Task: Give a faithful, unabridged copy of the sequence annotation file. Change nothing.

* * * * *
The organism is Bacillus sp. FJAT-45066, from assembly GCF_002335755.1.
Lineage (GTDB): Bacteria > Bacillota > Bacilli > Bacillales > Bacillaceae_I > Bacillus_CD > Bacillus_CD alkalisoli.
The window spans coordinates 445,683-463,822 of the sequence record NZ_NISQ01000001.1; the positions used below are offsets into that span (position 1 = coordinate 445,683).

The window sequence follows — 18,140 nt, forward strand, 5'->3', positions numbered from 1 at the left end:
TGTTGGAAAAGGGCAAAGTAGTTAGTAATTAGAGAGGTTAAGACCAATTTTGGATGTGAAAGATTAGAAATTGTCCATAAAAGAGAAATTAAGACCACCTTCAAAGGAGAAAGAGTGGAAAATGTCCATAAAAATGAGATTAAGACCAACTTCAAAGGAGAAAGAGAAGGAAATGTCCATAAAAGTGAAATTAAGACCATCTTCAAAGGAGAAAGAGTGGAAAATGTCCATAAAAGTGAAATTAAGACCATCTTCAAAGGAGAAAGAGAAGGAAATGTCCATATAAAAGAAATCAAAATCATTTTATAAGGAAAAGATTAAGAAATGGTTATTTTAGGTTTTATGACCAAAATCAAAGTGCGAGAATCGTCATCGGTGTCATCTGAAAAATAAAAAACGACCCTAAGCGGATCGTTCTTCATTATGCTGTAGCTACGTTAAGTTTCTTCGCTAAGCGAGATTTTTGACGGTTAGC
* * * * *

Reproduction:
The organism is Bacillus sp. FJAT-45066, from assembly GCF_002335755.1.
Lineage (GTDB): Bacteria > Bacillota > Bacilli > Bacillales > Bacillaceae_I > Bacillus_CD > Bacillus_CD alkalisoli.
The window spans coordinates 445,683-463,822 of the sequence record NZ_NISQ01000001.1; the positions used below are offsets into that span (position 1 = coordinate 445,683).

The window sequence follows — 18,140 nt, forward strand, 5'->3', positions numbered from 1 at the left end:
TGTTGGAAAAGGGCAAAGTAGTTAGTAATTAGAGAGGTTAAGACCAATTTTGGATGTGAAAGATTAGAAATTGTCCATAAAAGAGAAATTAAGACCACCTTCAAAGGAGAAAGAGTGGAAAATGTCCATAAAAATGAGATTAAGACCAACTTCAAAGGAGAAAGAGAAGGAAATGTCCATAAAAGTGAAATTAAGACCATCTTCAAAGGAGAAAGAGTGGAAAATGTCCATAAAAGTGAAATTAAGACCATCTTCAAAGGAGAAAGAGAAGGAAATGTCCATATAAAAGAAATCAAAATCATTTTATAAGGAAAAGATTAAGAAATGGTTATTTTAGGTTTTATGACCAAAATCAAAGTGCGAGAATCGTCATCGGTGTCATCTGAAAAATAAAAAACGACCCTAAGCGGATCGTTCTTCATTATGCTGTAGCTACGTTAAGTTTCTTCGCTAAGCGAGATTTTTGACGGTTAGC